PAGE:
London: People who begin using mobile phones as teenagers and continue to do so for over a decade may be at a fivefold risk of developing a common type of brain cancer, Swedish scientists have claimed, citing new evidence.
The study, published in the International Journal of Oncology, found large increased incidence of astrocytoma, the most common form of a malignant brain tumour type called glioma, in those who had been using mobiles for over 10 years.
The new research comes weeks after the International Agency for Research on Cancer, which is part of the World Health Organization, stated that radiation from handsets was "possibly carcinogenic", though it stopped short of declaring there was a clear link.
Campaigners, meanwhile, said the research was further evidence of the need to educate children of the potential dangers of mobile phone usage, reported a newspaper.
For the study, the researchers from the University Hospital of Orebro and Umea University examined the mobile and cordless phone use of more than 1,200 Swedes, who were diagnosed with malignant brain cancer between 1997 and 2003.
Of those, the 905 who were still alive were interviewed about their phone usage. For the remaining 346, who had died, researchers asked their relatives about their loved-ones' telephone habits.
Then they compared this to phone use information on almost 2,500 "controls" that were either living and had no brain cancer, or had died of other causes.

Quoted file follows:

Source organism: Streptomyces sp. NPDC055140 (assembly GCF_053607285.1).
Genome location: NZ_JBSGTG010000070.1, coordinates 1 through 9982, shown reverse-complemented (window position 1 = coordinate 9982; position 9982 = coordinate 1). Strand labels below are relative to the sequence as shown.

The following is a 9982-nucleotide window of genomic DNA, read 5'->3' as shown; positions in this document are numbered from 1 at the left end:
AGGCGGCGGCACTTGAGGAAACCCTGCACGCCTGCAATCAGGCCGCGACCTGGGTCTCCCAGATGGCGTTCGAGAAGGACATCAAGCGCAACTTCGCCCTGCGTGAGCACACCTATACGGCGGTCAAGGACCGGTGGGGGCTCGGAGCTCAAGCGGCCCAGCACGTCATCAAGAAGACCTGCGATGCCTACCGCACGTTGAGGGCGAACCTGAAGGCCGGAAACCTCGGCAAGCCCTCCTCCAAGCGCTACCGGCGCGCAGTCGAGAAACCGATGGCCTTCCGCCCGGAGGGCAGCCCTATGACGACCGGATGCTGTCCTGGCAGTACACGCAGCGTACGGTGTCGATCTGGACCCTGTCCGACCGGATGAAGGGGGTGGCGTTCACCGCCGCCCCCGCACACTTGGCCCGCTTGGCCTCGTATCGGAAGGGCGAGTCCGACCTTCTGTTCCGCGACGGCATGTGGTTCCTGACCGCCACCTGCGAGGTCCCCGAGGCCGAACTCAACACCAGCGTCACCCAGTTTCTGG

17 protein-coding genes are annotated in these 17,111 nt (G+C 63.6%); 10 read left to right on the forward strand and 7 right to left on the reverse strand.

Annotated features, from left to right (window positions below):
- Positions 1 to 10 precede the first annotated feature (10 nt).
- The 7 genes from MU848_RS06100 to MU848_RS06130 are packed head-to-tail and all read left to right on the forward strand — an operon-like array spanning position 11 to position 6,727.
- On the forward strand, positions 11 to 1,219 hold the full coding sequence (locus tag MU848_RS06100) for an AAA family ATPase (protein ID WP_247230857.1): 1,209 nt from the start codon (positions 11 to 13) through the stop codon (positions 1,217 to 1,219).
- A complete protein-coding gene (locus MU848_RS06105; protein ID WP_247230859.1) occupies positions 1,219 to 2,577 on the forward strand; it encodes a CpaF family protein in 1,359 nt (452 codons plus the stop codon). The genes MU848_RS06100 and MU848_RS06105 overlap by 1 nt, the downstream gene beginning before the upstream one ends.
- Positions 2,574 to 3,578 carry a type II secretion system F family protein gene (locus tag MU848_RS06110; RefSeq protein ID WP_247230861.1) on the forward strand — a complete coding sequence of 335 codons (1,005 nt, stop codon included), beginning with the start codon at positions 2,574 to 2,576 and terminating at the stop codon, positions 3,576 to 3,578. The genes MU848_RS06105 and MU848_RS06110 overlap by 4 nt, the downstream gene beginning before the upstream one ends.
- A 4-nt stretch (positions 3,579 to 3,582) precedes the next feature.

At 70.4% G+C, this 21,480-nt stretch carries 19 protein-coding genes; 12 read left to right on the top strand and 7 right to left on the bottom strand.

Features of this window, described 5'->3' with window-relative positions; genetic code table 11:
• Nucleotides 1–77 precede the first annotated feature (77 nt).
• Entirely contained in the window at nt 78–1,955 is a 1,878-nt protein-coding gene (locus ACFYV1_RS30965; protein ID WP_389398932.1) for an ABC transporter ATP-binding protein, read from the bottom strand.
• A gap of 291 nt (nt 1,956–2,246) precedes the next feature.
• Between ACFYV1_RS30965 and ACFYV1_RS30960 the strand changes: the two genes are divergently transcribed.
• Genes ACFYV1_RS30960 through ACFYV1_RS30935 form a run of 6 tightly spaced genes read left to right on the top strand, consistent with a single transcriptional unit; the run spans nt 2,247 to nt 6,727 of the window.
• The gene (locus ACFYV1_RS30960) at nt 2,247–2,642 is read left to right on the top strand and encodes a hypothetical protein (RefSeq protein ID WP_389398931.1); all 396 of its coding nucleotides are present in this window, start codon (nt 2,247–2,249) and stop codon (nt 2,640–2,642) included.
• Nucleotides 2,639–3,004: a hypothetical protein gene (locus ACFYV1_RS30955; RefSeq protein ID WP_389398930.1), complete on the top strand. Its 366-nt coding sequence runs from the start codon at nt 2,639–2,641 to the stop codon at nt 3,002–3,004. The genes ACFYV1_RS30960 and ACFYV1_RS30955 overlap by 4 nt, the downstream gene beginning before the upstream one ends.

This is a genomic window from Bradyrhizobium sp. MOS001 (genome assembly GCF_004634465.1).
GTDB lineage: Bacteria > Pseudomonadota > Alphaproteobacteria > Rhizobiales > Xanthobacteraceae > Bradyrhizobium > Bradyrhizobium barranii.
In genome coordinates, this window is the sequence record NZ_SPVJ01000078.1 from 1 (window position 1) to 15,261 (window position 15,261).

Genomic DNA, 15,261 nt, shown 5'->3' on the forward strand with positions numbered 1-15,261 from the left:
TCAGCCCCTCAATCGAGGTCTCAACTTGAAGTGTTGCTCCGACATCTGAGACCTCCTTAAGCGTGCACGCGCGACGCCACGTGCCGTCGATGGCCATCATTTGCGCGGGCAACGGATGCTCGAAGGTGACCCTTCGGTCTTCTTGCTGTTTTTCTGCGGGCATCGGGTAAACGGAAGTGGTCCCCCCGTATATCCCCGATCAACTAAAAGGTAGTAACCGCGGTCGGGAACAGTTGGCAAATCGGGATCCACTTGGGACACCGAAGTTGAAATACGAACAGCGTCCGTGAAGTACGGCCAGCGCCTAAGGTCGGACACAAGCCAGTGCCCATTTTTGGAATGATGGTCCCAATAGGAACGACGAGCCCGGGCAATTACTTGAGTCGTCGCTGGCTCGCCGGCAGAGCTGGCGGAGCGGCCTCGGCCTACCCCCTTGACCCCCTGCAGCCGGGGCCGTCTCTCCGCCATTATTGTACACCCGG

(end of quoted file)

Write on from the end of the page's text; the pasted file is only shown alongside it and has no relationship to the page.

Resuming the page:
After matching each "case" and each "control" for age, sex and social class, the team concluded that using both mobiles and cordless phones led to "an increased risk for malignant brain tumours".
People who started using mobiles as teenagers, and have done so for at least 10 years, were 4.9 times more likely to develop astrocytoma as compared to controls, the researchers added. Worryingly, the researchers said the comparative figure for cordless home phones -- which are very similar to mobiles in terms of radiation emission - was almost as high, at 3.9.
Looking at the whole group, regardless of age of first rise of mobile or cordless phone, they found that usage for more than 10 years increased the risk of all malignant tumours by 30 percent and astrocytomas in particular by 40 per cent.
Alasdair Philips, director of the campaign group Power watch, said studies like the Swedish one "highlighted the need to teach our children that mobile phone use can be very dangerous to their long-term health".
Instead of calling they should text or use "air-tube" hands-free headsets which eliminated the risk of radiation, he said.